Ahasanul Hoque

Ahasanul Hoque

Lives in Bangladesh
Ahasanul Hoque


April 22, 2017, by aHaSaN, category GeoTechnology

A datum defines the reference spheroid (or ellipsoid) used to describe a portion of the earth. In Bangladesh, the Everest spheroid has historically been used in all projections. However, there are various Everest datums and there is a great deal of confusion about which to use. To date it has not been possible to completely clarify the confusion, but an attempt is made here in this regard.

The most commonly use spheroid and the one given in all manuals and textbooks for Bangladesh is the Everest (1830). The British Ministry of Defense, Directorate of Military Survey Plans lists five different Everest spheroids. However, in its table of grids they only refer to the reference spheroid as E”, or Everest, not specifying anyone of the five. Most people have assumed that the Indian IIB grid (used on most of the Bangladesh SOB maps) datum is Everest (1830). Some reliable sources have indicated that the actual datum is Everest (Malaya RKT). The Everest (Malaya RKT) is about 5 m longer on both semi-major and semi-minor axis than the Everest (1830).

In addition there is the confusion about the Indian yard. The Indian yard is defined as 0.914395233 meters, slightly shorter than the international yard (0.9144 exactly). This small change makes a difference when considering the radius of the earth, which is over six million meters.

An Everest spheroid which takes some of these discrepancies into consideration is now being used by Finn map, F AP24 and SOB (but not on all projects, apparently). F AP 24 has called this the Modified Everest Modified. For simplicity this report will refer to it as Everest (Bangladesh).

The difference in semi-major axis lengths between the various Everest spheroids is less the 30 meters. Although there is no linear conversion some tests have indicated that the offset in coordinates is about half the difference of major-axis length in one direction and negligible in the other direction. (example: the difference in co-ordinates between using a spheroid with an axis length of 6,377,307 and one with a length of 6,377,297 is about 4.5 m in one direction and 0.15 m in the other.)

The WGS84 datum has become important in recent years because it is the basic datum for the GP WGS84 provides a best-fit spheroid for the entire earth. It is important to remember that the geographic co-ordinates (latitude and longitude) of any given point are different for each datum. The parameters for the different datums used in Bangladesh are as follow:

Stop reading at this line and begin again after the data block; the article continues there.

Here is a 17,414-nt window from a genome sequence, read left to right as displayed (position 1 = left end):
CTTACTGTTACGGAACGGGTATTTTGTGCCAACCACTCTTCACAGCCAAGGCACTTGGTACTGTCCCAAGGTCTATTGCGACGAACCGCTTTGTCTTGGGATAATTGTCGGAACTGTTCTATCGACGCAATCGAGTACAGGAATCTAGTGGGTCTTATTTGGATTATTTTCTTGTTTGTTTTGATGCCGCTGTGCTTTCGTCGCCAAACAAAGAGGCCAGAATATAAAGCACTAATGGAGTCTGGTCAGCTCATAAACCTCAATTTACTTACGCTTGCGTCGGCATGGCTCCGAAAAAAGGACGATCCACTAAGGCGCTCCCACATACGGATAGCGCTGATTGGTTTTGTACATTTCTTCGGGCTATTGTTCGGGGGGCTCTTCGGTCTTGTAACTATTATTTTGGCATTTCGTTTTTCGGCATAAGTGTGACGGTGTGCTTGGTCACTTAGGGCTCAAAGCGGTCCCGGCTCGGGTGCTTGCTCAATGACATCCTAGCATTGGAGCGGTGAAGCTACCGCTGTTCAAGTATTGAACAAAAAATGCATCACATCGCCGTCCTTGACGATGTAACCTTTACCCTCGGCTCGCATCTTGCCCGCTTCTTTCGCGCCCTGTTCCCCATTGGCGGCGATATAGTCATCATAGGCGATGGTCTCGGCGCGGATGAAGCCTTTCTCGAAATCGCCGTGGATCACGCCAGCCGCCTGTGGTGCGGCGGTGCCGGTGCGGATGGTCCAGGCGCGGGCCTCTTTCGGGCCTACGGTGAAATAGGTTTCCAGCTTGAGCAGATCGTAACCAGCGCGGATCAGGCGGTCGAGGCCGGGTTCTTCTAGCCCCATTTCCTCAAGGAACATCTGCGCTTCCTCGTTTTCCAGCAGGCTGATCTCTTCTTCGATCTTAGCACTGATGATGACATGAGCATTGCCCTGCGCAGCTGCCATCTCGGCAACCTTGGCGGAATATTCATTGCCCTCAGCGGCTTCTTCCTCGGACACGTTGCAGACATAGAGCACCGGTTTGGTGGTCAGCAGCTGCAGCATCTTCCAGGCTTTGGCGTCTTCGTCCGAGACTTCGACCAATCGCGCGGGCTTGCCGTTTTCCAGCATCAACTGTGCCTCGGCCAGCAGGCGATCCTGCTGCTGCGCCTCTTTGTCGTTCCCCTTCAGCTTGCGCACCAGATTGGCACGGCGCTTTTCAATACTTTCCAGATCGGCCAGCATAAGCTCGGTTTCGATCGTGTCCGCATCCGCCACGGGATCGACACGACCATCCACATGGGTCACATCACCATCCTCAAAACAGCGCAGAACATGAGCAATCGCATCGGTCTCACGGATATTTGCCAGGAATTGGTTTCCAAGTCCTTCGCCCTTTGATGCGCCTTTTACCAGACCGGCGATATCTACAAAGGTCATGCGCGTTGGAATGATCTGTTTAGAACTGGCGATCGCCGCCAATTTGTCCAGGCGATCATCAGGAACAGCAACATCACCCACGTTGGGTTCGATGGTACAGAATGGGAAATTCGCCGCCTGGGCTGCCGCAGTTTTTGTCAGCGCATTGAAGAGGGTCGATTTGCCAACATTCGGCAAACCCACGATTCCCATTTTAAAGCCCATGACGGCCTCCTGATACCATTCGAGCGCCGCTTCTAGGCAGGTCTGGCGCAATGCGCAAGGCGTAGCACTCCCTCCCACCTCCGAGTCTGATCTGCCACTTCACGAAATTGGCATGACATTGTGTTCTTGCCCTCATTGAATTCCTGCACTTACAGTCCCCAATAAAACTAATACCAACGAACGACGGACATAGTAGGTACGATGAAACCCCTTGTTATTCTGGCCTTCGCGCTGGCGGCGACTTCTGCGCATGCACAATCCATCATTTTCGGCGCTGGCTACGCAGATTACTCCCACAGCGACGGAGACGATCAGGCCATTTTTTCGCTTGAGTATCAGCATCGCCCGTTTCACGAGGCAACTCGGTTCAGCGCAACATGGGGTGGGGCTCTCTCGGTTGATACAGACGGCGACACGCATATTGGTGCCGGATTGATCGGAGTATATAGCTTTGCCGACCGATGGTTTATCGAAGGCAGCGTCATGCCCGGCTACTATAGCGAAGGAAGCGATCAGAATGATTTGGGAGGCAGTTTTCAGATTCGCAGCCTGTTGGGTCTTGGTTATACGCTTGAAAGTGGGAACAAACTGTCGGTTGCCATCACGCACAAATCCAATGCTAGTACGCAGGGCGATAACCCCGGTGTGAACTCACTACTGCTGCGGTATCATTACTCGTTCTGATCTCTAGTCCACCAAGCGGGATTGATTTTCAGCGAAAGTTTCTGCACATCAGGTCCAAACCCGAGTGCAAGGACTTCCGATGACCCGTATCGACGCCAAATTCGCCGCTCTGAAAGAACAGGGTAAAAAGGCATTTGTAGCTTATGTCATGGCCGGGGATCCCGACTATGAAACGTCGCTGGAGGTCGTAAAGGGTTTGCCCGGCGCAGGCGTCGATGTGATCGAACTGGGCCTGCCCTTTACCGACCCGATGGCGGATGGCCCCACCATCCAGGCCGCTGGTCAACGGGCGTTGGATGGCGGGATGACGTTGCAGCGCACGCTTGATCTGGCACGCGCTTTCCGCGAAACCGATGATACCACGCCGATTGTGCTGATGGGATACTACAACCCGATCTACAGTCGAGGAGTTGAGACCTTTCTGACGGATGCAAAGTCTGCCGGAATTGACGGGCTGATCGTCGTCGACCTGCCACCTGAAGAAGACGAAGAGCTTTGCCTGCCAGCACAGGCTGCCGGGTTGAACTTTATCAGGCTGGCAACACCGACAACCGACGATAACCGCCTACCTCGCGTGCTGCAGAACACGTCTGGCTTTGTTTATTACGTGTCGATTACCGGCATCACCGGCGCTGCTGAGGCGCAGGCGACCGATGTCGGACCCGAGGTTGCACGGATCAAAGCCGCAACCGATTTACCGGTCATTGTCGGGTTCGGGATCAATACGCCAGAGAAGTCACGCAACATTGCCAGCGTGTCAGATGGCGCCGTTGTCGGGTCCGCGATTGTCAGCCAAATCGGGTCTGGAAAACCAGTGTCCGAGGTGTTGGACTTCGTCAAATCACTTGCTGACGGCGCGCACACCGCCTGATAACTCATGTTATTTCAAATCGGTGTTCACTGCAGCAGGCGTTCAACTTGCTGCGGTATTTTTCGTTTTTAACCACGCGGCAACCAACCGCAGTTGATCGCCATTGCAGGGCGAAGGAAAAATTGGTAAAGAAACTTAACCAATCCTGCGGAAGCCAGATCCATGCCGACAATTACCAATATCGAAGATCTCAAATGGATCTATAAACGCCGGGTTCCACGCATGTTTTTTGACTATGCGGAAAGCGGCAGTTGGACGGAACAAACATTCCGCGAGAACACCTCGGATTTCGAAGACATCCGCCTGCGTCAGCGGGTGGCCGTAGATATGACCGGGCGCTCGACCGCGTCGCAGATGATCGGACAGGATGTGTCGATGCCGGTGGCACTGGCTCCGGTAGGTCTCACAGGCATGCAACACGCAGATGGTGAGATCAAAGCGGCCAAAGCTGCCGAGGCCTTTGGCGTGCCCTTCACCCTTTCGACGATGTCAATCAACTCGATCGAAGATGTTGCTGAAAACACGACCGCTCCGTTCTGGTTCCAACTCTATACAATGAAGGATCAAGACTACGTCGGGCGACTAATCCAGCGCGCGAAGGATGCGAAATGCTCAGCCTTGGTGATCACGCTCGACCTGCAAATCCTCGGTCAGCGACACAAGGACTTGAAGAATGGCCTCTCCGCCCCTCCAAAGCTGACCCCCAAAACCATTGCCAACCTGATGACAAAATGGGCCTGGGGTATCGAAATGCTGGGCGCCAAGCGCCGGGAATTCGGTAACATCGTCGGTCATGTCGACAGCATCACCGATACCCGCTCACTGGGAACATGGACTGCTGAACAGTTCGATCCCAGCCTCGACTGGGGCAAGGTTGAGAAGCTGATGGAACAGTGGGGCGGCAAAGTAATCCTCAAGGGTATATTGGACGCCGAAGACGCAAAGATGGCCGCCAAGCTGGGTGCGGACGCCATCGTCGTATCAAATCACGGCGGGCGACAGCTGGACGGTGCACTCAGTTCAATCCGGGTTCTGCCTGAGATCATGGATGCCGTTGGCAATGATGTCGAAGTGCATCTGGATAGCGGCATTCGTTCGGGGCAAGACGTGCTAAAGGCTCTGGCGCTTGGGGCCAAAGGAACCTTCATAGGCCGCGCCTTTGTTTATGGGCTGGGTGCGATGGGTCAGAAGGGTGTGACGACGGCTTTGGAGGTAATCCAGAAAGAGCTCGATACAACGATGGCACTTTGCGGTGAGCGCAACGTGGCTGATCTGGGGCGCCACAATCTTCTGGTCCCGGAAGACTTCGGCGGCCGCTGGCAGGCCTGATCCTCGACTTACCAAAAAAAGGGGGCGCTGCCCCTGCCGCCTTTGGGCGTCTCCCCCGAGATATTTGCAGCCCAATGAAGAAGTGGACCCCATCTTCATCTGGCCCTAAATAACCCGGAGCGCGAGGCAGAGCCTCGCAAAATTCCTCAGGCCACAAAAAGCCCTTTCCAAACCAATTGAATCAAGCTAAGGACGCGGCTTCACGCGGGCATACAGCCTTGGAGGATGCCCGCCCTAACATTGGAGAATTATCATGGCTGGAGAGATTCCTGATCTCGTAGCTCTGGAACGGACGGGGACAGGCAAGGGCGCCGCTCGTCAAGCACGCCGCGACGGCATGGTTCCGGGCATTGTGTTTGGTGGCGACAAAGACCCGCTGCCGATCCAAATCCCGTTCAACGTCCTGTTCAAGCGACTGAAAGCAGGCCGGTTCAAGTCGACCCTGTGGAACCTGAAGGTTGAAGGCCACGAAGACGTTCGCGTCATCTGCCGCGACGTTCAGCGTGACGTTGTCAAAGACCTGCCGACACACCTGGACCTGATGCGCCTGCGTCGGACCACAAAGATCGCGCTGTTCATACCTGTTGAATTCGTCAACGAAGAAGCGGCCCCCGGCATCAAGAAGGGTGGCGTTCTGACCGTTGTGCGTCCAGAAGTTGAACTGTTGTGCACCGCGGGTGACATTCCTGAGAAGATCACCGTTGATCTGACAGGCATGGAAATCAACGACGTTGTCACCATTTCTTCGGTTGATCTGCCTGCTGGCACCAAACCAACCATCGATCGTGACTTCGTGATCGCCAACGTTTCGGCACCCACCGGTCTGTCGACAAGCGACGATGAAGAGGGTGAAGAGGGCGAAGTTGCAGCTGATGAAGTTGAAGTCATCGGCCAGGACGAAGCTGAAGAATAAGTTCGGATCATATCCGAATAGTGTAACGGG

Everest 1830

Semi-major axi: 6,377,276.345 m

Semi-minor axi: 6,356,075.413 m

I/f (inverse flattening): 300.801700000

e2 (eccentricity squared): 0.006637847

Source: Most textbooks and manuals


Everest (Bangladesh, or Modified Everest Modified)

Semi-major axi: 6,377,298.524 m

Semi-minor axi: 6,356,097.518 m

I/f (inverse flattening): 300.8017

e2 (eccentricity squared): 0.006637847

Source: SOB, F AP24, Finn map


Everest (Malaya RKT, or 1948, or Modified)

Semi-major axi: 6,377,304.063 m

Semi-minor axi: 6,356,103.039 m

I/f (inverse flattening): 300.8017

e2 (eccentricity squared): 0.00663784663

Source: British Military survey (may be datum for Indian IIB)



Semi-major axi: 6,378,137.000 m

Semi-minor axi: 6,356,752.314 m

I/f (inverse flattening): 298.257223563

e2 (eccentricity squared): 0.006694380

Source: Most textbooks and manuals


Practically the Everest (1830) is still the most commonly used datum in Bangladesh. However, a number of organizations which have recently investigated the datum and projection problem in detail are using the Everest (Bangladesh). The Everest (Malaya RKT) is not used today, but it appears to be the datum used in preparation of the Indian Zone IIB and IIIB maps.


Datum Shifts

Most GPS data is output in the WGS 84 datum, and most of the final output in Bangladesh is in one of the Everest datums. A number of programs require datum shift constants to make the conversion from WGS 84 to the datum being used. However, here too there is some confusion as there are a number of different constants being recommended. The table below gives four sets of constants that are recommended for Bangladesh.

Ref: Water Resources Planning Organization

So, what do you think ?